Not quite the last word

Observations on Marx

When Chairman Mao was asked how the French revolution had affected the course of history, he is reported to have replied: "It is too early to tell." This month the Marx Memorial Library, in association with Lawrence & Wishart and the Socialist History Society, launched the final volume of the collected works of Karl Marx and Friedrich Engels, the effect of which might well have been judged in the same terms by Eric Hobsbawm, when he spoke at the meeting in Friends House in Euston to mark the occasion. "This book is indispensable to anyone with a serious interest in Marx, Marxism and the 19th century," Hobsbawm told an audience whose average age may have been 70. One of the doyens of Marxist philosophy, David McLellan, observed: "In an increasingly mean and meretricious world, Marx's work is be-coming more relevant, especially his writings on historical materialism." The public address system began to falter as he spoke, and someone whispered: "Counter-revolutionary microphones!"

We were addressed as "distinguished guests, friends and comrades", and it turned out that the distinguished guest was the first secretary of the Chinese embassy, who left just before the speakers began mourning the lack of any "force to reverse the trend towards capitalism and globalisation - even in China". The Chinese, as it happens, still like to believe that Marxism underpins their soaraway free-market economy, but what the comrades would make of the news imparted to me in Beijing recently - namely that Peter Mandelson went down well with the Central Committee on his chosen subject of the "Third Way" - I shudder to think.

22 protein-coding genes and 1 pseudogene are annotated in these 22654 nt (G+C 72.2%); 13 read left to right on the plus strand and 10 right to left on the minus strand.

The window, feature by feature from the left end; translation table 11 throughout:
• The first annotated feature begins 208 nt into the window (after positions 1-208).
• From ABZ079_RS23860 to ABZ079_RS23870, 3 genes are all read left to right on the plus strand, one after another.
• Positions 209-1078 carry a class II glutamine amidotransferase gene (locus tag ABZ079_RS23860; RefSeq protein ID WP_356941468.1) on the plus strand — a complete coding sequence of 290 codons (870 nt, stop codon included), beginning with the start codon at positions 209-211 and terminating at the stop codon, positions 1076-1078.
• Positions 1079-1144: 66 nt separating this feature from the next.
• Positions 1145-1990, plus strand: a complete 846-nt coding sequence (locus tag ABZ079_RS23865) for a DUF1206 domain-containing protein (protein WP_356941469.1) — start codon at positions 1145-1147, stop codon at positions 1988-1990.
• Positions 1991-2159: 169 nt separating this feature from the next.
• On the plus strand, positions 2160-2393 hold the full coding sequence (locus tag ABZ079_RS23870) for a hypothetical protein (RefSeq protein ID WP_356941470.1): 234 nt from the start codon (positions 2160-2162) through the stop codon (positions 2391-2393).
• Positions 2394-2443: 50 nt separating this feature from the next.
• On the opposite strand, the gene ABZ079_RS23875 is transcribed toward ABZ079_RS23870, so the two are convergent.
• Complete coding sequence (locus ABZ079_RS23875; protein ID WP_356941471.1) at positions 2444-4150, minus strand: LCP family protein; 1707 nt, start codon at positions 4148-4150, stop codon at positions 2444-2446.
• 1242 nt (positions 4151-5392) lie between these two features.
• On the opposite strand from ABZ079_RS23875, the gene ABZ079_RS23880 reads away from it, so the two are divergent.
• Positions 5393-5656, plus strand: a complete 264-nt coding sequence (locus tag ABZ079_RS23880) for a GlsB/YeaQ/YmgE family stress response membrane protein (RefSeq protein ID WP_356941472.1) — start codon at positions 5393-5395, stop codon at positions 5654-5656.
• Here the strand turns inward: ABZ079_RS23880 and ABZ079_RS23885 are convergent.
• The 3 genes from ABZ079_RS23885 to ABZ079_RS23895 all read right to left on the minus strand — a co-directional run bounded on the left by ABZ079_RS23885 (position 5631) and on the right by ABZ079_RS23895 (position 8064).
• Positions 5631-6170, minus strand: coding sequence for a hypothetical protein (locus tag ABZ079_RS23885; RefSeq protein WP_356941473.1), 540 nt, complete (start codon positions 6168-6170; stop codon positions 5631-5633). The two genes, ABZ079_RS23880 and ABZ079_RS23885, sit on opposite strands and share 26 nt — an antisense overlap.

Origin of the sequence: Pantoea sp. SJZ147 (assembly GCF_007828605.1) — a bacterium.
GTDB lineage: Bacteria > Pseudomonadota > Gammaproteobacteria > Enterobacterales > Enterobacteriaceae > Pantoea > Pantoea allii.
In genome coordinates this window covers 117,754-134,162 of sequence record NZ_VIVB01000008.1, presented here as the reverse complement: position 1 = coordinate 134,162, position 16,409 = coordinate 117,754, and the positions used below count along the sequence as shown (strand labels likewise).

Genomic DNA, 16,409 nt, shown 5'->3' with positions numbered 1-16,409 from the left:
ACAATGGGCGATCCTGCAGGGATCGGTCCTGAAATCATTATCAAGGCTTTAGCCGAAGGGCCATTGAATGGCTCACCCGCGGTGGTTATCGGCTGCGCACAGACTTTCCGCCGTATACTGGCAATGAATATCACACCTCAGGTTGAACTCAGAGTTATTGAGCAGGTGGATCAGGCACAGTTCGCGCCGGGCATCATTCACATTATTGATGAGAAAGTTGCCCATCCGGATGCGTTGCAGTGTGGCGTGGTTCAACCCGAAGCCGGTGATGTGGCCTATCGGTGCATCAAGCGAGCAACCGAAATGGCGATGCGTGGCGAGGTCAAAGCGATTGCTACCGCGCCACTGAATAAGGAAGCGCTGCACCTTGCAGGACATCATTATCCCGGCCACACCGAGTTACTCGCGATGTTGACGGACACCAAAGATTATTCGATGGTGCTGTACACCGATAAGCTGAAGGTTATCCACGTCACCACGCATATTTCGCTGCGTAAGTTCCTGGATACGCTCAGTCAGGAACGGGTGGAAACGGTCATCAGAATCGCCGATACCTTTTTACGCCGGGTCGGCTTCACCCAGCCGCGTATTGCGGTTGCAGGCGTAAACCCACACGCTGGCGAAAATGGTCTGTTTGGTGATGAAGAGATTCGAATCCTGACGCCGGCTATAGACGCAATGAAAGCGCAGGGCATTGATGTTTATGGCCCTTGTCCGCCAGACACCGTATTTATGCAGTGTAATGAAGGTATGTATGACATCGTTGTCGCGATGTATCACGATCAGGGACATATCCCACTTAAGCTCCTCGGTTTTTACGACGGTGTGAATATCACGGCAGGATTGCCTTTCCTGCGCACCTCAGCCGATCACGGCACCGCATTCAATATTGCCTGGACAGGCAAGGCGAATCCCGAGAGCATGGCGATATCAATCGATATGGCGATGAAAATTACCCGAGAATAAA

"Sometimes," said one of the speakers, "it is as if everything solid has melted into the air." That sentiment will echo beyond the dwindling band of British Marxists still travelling in hope. Gordon McLennan was the last general secretary of the long-dissolved Communist Party of Great Britain. Sprightly and enthusiastic, I caught him in conversation with the former Labour MEP Stan Newens.

Their argument, our argument, was a perennial one of little interest to the new breed of political technocrats - whether the Labour Party could be changed from within. "There needs to be proportional representation so that Britain, in common with every other European country, can have a party of the left," said McLennan. In this I suspect that he, Hobsbawm and the rest are at the head of a renewed "forward march of Labour", and Newens and I are the ones travelling in hope. But who else could be in this march? Even McLennan volunteered that the old battalions, the shock brigades of miners, dockers and steelworkers, had melted into the air. And the last shock brigade I witnessed in action waving red flags and spades was digging trenches in Pyongyang. In the future, the vanguard may well be the geeks in every company's "technical support" office.

Yet I have a feeling that the Marxists who kept the faith (others who didn't, such as John Reid and Charles Clarke, were joshed for not turning up) may have some cause for optimism.

The thoughtful introspection of the gathering didn't have a "redprint" for the future, but instead seemed focused on re-evaluating and, as Marx would have it, reinterpreting history. On the other hand, the reformed Marxists, who abound in new Labour and around the cabinet table, appear to have abandoned the philosophy but kept the methodology. Those such as Hobsbawm who escaped that political chastity belt know a thing or two about the dead hand of "democratic centralism". After all, it helped do for the old Soviet bloc.

Marx and Engels's Collected Works, in 50 volumes, are published by Lawrence & Wishart (

This article first appeared in the 13 June 2005 issue of the New Statesman, G8 protest: how far should you go?